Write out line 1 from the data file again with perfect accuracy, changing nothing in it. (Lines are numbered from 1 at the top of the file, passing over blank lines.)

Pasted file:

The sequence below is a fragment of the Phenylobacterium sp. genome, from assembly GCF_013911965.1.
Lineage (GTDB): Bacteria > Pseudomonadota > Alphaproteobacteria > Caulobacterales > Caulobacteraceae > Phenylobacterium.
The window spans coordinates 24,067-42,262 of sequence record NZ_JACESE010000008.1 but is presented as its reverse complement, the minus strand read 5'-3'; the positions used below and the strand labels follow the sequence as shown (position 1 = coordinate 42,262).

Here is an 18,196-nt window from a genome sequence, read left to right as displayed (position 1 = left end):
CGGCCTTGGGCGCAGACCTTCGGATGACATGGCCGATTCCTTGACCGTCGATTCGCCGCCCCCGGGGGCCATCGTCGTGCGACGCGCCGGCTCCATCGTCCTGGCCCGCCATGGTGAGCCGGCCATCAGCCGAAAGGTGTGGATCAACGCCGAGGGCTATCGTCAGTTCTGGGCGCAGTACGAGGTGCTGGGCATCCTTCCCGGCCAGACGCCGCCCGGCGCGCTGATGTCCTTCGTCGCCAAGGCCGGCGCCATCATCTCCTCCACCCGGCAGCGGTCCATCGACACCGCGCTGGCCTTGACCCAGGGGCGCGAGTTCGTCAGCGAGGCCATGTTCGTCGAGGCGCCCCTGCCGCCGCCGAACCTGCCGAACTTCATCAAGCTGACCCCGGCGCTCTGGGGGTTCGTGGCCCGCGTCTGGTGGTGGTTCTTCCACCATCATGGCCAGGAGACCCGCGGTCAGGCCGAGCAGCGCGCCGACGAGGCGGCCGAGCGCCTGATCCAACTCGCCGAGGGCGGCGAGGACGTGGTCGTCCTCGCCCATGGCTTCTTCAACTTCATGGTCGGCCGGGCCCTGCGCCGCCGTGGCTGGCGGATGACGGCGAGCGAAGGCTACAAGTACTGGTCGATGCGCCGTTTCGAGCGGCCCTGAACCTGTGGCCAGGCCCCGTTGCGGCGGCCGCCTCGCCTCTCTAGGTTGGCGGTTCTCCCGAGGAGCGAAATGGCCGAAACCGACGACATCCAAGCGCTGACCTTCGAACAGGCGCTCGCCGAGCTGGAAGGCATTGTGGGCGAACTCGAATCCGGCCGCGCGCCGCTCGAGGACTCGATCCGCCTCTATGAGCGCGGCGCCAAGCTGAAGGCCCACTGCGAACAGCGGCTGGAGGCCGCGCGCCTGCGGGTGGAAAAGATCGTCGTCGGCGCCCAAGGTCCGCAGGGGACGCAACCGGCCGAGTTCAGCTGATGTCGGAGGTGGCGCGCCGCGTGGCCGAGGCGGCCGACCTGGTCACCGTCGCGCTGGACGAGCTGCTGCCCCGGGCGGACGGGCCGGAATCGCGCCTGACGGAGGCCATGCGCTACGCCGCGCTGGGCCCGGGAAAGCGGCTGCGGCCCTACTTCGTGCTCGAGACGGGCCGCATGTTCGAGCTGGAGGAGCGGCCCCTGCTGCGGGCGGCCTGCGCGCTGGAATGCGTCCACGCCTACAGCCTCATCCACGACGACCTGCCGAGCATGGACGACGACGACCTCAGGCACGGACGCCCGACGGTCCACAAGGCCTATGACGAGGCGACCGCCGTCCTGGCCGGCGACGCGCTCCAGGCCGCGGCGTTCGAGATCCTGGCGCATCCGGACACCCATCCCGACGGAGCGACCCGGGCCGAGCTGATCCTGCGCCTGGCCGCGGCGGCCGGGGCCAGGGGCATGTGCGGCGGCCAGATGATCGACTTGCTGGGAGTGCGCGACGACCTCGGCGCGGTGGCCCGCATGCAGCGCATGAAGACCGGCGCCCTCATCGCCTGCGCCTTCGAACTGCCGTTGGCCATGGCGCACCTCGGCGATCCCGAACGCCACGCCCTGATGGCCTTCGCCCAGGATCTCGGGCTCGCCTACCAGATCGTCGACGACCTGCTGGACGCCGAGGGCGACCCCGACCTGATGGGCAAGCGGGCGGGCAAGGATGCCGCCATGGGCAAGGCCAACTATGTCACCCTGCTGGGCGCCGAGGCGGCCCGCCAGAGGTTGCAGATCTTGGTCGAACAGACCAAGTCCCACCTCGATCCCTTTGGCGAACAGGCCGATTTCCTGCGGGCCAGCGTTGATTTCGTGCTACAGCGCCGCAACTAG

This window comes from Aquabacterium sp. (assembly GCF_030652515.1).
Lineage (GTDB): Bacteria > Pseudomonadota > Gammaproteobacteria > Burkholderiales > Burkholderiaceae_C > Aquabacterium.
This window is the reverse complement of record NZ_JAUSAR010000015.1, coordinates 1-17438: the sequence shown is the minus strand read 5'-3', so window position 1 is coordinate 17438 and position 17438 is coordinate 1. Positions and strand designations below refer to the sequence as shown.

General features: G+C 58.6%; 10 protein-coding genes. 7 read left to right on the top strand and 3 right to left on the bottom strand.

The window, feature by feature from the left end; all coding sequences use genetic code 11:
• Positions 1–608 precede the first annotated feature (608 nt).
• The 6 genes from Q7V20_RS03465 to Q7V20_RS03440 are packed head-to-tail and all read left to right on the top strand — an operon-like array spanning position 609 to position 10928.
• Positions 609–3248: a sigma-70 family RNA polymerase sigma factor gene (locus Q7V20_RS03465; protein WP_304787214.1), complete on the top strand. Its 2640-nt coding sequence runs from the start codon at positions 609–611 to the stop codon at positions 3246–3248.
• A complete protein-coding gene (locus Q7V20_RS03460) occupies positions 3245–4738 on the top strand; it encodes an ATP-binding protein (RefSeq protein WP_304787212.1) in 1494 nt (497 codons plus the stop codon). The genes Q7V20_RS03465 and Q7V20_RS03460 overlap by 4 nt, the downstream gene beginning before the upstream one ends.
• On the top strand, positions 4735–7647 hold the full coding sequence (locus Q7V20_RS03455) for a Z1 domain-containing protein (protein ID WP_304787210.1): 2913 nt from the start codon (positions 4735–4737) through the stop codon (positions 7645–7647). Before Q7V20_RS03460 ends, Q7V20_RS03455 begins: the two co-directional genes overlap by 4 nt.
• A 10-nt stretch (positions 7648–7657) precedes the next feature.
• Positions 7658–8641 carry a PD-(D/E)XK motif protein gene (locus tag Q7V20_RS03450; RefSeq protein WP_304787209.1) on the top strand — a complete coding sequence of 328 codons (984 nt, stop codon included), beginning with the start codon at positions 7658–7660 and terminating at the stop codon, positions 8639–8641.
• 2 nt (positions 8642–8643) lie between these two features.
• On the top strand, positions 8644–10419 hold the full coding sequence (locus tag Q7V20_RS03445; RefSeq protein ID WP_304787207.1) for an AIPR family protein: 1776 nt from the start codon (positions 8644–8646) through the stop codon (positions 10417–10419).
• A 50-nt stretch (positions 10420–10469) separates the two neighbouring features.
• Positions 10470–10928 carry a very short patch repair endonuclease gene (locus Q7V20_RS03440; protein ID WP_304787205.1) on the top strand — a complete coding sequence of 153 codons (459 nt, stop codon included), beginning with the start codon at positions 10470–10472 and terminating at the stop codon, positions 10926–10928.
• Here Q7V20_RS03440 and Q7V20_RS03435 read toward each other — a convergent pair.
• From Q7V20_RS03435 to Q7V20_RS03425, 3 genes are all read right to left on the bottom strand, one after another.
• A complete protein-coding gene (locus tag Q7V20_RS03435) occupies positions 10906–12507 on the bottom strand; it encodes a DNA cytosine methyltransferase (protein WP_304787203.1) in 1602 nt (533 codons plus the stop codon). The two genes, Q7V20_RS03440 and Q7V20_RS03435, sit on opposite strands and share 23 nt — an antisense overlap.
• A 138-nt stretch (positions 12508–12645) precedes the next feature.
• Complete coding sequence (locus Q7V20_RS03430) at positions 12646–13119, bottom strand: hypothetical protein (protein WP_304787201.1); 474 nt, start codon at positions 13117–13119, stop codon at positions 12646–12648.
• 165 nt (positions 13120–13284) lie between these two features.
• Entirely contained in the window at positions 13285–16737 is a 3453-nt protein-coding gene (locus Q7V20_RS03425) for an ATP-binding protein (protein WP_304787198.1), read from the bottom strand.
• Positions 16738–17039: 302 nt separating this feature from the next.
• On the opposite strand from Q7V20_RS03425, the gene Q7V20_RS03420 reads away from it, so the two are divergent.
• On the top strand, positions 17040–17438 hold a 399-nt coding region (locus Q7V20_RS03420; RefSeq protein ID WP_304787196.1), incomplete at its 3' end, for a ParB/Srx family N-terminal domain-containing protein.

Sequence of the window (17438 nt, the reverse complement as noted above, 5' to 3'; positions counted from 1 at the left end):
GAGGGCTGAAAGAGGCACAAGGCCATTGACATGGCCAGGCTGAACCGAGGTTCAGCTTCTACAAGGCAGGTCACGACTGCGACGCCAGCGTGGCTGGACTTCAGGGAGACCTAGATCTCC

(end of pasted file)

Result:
The sequence below is a fragment of the Phenylobacterium sp. genome, from assembly GCF_013911965.1.